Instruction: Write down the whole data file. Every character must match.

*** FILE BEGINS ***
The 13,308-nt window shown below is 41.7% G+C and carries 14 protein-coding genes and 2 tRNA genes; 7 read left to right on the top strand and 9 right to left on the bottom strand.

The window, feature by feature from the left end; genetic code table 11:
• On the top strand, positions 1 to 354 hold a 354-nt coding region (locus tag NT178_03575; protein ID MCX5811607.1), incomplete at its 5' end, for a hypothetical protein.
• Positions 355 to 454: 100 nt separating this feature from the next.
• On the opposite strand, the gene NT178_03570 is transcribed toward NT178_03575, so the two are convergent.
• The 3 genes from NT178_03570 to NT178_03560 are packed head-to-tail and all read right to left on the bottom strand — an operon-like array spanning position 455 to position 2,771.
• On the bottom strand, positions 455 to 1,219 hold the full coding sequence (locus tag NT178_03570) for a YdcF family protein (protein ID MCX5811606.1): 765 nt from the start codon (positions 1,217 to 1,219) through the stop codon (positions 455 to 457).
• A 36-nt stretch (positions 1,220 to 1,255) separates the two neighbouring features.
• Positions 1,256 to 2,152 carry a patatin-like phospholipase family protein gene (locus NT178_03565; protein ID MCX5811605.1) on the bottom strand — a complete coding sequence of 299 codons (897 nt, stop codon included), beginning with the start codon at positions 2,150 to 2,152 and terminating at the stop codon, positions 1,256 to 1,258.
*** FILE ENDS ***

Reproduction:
The 13,308-nt window shown below is 41.7% G+C and carries 14 protein-coding genes and 2 tRNA genes; 7 read left to right on the top strand and 9 right to left on the bottom strand.

The window, feature by feature from the left end; genetic code table 11:
• On the top strand, positions 1 to 354 hold a 354-nt coding region (locus tag NT178_03575; protein ID MCX5811607.1), incomplete at its 5' end, for a hypothetical protein.
• Positions 355 to 454: 100 nt separating this feature from the next.
• On the opposite strand, the gene NT178_03570 is transcribed toward NT178_03575, so the two are convergent.
• The 3 genes from NT178_03570 to NT178_03560 are packed head-to-tail and all read right to left on the bottom strand — an operon-like array spanning position 455 to position 2,771.
• On the bottom strand, positions 455 to 1,219 hold the full coding sequence (locus tag NT178_03570) for a YdcF family protein (protein ID MCX5811606.1): 765 nt from the start codon (positions 1,217 to 1,219) through the stop codon (positions 455 to 457).
• A 36-nt stretch (positions 1,220 to 1,255) separates the two neighbouring features.
• Positions 1,256 to 2,152 carry a patatin-like phospholipase family protein gene (locus NT178_03565; protein ID MCX5811605.1) on the bottom strand — a complete coding sequence of 299 codons (897 nt, stop codon included), beginning with the start codon at positions 2,150 to 2,152 and terminating at the stop codon, positions 1,256 to 1,258.